Though plainly crafted to spark and model book discussions, the tale is generously infused with animating elements of...

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SAVING MOBY DICK

From the Enchanted Attic series , Vol. 2

Fresh from their experiences with Quasimodo in the series opener (Facing the Hunchback of Notre Dame, 2012), three young people again use an elusive inventor’s magic, painted circle to bring a literary character to life.

Choosing to call up Captain Ahab because he’s “the only really interesting character in Moby-Dick,” teen twins Linus and Ophelia and their hunky British buddy Walter embark on a project to turn the sailor away from his obsession with killing the white whale. Though a silly, strung-out deception involving a live cougar and a big plush lion that ends with Walter almost drowning in the nearby river provides little more than comic relief, by the time Ahab has to sink back into his story, he’s come around to understanding that the real issue isn’t the whale but his own wounded pride. Along with a remarkable number of continuing side plots, Samson tucks in frequent commentary about the use of clichés, point of view and like writerly topics from a particularly unlikable intrusive narrator who dubs himself “Bartholomew Inkster, self-taught literary fussbudget.” He also includes short (spoiler-free) dialogues on character, values and motivation—both in Moby-Dick and in general. Next up: D’Artagnan!

Though plainly crafted to spark and model book discussions, the tale is generously infused with animating elements of mystery, romance and comedy—plus a particularly lively and diverse supporting cast of grown-ups. (Fantasy. 12-14)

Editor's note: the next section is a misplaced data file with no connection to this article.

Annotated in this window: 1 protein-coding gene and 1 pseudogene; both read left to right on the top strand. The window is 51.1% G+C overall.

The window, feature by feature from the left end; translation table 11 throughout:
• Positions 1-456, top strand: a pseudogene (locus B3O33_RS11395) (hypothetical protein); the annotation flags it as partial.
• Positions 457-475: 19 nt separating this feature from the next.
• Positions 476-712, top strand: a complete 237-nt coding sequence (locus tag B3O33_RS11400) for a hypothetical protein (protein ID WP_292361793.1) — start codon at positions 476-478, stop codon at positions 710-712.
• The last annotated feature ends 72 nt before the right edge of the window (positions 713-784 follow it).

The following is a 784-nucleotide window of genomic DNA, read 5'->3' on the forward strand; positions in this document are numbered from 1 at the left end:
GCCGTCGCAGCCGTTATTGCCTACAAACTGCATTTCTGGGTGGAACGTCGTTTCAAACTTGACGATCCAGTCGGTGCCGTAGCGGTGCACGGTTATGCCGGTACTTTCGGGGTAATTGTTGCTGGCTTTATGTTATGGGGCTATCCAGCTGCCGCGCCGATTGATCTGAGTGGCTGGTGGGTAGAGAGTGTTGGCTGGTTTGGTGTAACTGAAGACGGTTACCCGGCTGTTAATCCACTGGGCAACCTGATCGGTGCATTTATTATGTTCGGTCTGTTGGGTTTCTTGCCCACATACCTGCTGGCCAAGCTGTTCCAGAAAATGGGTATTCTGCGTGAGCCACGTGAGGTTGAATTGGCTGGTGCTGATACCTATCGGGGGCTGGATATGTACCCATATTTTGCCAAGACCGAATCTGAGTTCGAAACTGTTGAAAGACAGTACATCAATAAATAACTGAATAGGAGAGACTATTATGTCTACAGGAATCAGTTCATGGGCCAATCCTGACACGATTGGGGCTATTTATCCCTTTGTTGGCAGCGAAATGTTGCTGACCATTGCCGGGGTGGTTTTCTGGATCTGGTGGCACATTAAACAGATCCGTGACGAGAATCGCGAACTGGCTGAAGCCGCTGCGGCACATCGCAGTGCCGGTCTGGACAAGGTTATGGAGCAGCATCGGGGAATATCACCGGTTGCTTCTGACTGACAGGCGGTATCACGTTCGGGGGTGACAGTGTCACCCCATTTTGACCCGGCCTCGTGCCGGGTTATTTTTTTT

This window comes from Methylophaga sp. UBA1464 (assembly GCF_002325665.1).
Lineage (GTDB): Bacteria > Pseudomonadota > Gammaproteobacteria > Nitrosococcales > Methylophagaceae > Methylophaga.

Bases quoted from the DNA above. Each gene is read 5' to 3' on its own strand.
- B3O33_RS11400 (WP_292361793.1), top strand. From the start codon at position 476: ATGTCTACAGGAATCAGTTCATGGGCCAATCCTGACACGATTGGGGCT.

Pub Date: Sept. 4, 2012

ISBN: 978-0310727972

Page Count: 192

Publisher: Zonderkidz

Review Posted Online: July 26, 2012

Kirkus Reviews Issue: Aug. 15, 2012

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Melodramatic but definitively all over the place contentwise.

WHERE SHE FELL

A teenager battles social anxiety disorder and giant bugs in a subterranean world.

When two bad friends to whom she’s been clinging trick her into venturing into the ominously named Drowners Swamp, Eliza falls into a sinkhole that leads into a seemingly endless cave system. Being an avid fan of caves and geology, Eliza is as enthralled as she is terrified—a mix of emotions that remains unaltered as she encounters a small community of likewise trapped people surviving on a diet of outsized spiders and cave insects. Weeks later she is captured (briefly, thanks to a conveniently timed spider attack) by bioluminescent humanoids. All the while, despite having been in therapy for years, she continually denigrates herself for panic attacks and freezing up around others. Her emotional reactions take up so much of the narrative, in fact, that for all its lurid, occasionally gruesome turns, it’s hard to tell whether character or action drives the story more. In the event, Eliza is surprised to find reserves of inner strength—and a chance at personal transformation—through her ordeal. The first-person narration is punctuated with excerpts and sketches from Eliza’s journal. Except for one character with brown skin, the nonglowing cast defaults to white. Warring themes and elements give this outing a distinct feel of multiple stories yoked together by violence.

Melodramatic but definitively all over the place contentwise. (Science fiction. 12-14)

Pub Date: Oct. 30, 2018

ISBN: 978-1-338-23007-9

Page Count: 304

Publisher: Point/Scholastic

Review Posted Online: July 17, 2018

Kirkus Reviews Issue: Aug. 15, 2018

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One of those rare thrillers whose answers are even more scarifying than its mysteries.

AFTER ALL I'VE DONE